IT happens every time they are dusting off the ring canvas for something magical to happen in Las Vegas. The call, that’s what happens. The line is never crystal clear, but the voice is always strong: “Steve Bunce – it’s Gene Kilroy. Call me back.” I do immediately.
Kilroy was Muhammad Ali’s facilitator, business manager and friend, a travelling companion on countless neon-global nights, a hostage to glorious history in Zaire, a witness in Manila, silent pallbearer at funerals and until the very end Kilroy remained loyal and loved. It would be Kilroy jumping in a casino’s executive jet to fly and pick Ali up and bring him to Las Vegas. Kilroy the greatest of executive hosts, pure casino royalty in those tumbling grand halls where mountains of cash are spent each hour, then piled high again like an illusionist’s sick trick to evaporate once more.
Kilroy walked tall as the number one fixer inside the Luxor, New York New York, the MGM and others. His playground after life with Ali was Las Vegas. “In Las Vegas they make offers – I listened to offers,” Kilroy told me. He also listened to people reaching out in the midnight hours, desperate for a cash advance, an extended line of credit. I have sat with him, watched him balance and juggle a phone – on MGM property he would always get a landline at his table – telling Tony Curtis where to collect tickets and refusing some big, big boxing names another penny on credit.
A few hours before Tyson Fury fought Otto Wallin last September, we dined at Wolfgang Puck’s in the MGM and Andre Agassi’s father, Mike, called him. He represented Iran in the boxing at the 1948 and 1952 Olympics. He’s getting old now, Gene told him to keep using his mind. I was given the phone to say hello. “He’s a great guy,” said Gene.
Not everybody in Gene’s world is a great guy, it has to be said. He can talk through 50 years of fights and fighters and fight people in minutes, taking down myths, spilling savage truths about just above everybody. It can be vicious, Kilroy can be vicious. But he was there, at the Rumble he left George Foreman’s dressing room and returned to Ali’s room and told everybody what Archie Moore, part of George’s team, had said: “He says he can ‘Smell death in the air.’” He was not finished: He told Ali that Foreman was talking about making Ali’s children orphans. It was not for motivation, it was an extension of the terror that everybody in the Ali camp felt. That was Kilroy that morning. He was the messenger, the man that made Ali flip, jump up and start booming. That was the moment – that was when a bit of faith and hope was restored. Facts can be awkward, Kilroy likes facts.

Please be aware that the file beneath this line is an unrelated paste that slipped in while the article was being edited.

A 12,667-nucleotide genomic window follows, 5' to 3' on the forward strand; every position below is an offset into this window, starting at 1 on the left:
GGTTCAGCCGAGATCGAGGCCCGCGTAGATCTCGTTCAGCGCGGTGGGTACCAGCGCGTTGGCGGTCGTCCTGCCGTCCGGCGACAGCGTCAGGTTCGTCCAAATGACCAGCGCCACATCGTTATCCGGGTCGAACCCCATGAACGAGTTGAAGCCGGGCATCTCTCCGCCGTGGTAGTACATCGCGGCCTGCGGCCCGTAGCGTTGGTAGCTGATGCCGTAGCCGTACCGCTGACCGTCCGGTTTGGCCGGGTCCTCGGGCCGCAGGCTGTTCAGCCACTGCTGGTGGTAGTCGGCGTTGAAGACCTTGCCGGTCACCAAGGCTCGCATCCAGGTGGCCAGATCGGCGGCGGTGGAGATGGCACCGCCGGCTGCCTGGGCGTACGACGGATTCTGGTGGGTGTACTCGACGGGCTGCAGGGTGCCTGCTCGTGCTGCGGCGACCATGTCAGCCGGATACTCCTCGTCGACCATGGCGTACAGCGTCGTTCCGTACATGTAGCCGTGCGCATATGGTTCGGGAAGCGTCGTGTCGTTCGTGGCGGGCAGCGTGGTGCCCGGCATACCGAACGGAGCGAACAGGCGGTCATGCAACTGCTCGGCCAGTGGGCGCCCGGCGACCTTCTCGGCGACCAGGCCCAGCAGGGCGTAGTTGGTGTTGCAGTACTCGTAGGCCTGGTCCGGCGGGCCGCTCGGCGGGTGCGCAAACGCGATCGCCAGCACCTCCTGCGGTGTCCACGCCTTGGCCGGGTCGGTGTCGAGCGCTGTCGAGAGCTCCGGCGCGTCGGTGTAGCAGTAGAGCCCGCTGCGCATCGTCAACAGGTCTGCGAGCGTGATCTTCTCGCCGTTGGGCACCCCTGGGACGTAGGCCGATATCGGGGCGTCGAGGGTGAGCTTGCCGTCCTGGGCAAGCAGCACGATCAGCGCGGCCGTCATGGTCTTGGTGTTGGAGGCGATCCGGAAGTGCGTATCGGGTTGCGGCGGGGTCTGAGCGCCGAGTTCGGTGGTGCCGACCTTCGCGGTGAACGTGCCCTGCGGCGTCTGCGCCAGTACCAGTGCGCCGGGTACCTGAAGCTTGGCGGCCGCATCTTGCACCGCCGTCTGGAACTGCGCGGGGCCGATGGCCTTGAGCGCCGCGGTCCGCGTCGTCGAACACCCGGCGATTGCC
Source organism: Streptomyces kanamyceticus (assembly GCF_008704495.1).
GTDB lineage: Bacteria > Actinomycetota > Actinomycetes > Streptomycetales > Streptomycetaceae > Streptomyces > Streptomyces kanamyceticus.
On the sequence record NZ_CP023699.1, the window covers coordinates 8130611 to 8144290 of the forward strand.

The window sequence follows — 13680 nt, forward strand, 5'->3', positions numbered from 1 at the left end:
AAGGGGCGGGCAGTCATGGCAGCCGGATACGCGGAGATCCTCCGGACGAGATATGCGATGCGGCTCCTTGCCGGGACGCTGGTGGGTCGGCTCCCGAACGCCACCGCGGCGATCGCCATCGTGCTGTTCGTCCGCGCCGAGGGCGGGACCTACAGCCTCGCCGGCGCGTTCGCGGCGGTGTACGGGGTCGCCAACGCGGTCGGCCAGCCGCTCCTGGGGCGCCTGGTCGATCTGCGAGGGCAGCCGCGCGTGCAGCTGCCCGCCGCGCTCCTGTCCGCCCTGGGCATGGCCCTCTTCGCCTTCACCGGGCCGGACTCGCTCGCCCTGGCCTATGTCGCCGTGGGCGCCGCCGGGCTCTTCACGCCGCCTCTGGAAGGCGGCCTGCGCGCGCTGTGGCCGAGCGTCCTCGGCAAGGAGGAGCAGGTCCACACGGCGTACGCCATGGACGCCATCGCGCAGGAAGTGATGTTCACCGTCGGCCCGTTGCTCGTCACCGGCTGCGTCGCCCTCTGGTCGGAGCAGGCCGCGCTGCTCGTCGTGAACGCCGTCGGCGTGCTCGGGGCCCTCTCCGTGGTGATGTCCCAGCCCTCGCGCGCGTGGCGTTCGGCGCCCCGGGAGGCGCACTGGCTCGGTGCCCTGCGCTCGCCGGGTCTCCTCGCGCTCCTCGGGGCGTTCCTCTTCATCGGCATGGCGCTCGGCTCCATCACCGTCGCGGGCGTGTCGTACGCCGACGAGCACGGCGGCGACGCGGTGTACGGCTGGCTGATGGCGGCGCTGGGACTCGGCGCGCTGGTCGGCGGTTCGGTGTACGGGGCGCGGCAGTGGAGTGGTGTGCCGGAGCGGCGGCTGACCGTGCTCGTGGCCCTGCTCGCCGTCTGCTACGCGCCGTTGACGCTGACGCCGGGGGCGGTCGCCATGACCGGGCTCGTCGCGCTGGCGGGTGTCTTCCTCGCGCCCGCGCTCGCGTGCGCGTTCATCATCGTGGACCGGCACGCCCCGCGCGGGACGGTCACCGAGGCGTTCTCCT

Kilroy in his beige safari suit watched from Ali’s corner, standing, holding a rope and taking every shot for his friend. When the miracle was complete in the ring, it was Kilroy first through the ropes and at Ali’s side. He saw how exhausted his friend was, he made space in that bedlam of flesh to let the Greatest slump and sit: “He said to me: ‘Let the crazy people celebrate. I’m tired, Gene.’” That’s our boxing history courtesy of Kilroy. So, when he calls from Las Vegas, you call back.
Earlier in the Wallin week I had introduced Gene to Ben Davison in the lobby of the MGM. “I like your guy, he can fight,” Gene told Ben and then handed him the diamond and gold ring, the glittering monster Gene wears, that was worn by only the tiniest, devoted clan of sacred souls in the Ali business. Kilroy still wears it – it’s just Gene and Ali’s ailing brother, Rahman, now carrying that deep memory of experience.
Kilroy likes Tyson in the Deontay Wilder rematch. “The money line is even out here right now,” he told me. “I like this kid and the other guy, forget it, he acts like a fool all the time.”
There have been attempts to make Kilroy vanish from books written, the films made and Kilroy’s position has been undermined too often. His role relegated with a flippancy that is astounding. And insulting.
There exists the most beautiful photographic history of Ali and Kilroy, pictures in all shades of black and white and fading colour and eye-stinging Kodachrome – the pictures would fill a book of adoration, a homage to the Greatest from the permed man in his floating shadow. “It’s not a perm,” he once growled at me.
The pictures now serve as proof that Kilroy was most certainly there.
Gene and Muhammad outside Madison Square Garden, arm-in-arm at an intimate post-fight conference, wandering and smiling during 55-days in Kinshasa for the Rumble; on the road, in the dust or at the gym and always Ali smiling and Kilroy listening, looking, planning something. The great Facilitator at work and in each city, port and outpost, Kilroy checked on hospitals, gave blood types, spoke to the best surgeons and went to the US consulate or Embassy. He was on the job.
Kilroy was also there coughing up blood from deteriorating ulcers as first, Larry Holmes and then Trevor Berbick hacked away at Ali’s body in battles he should have been spared. Kilroy crying and bleeding and helpless as his beloved friend took the beatings. Gene still stumbles with those memories.
Kilroy is ringside less and less these days, but still he floats through the MGM once or twice during fight week. “I will tell you this, Ali burnt me out. There is nothing left to see.”
Gene Kilroy is the last man standing, the last man on planet earth with the right to utter those words and the righteous ability to do so. That is some position to hold, a truly wonderful burden.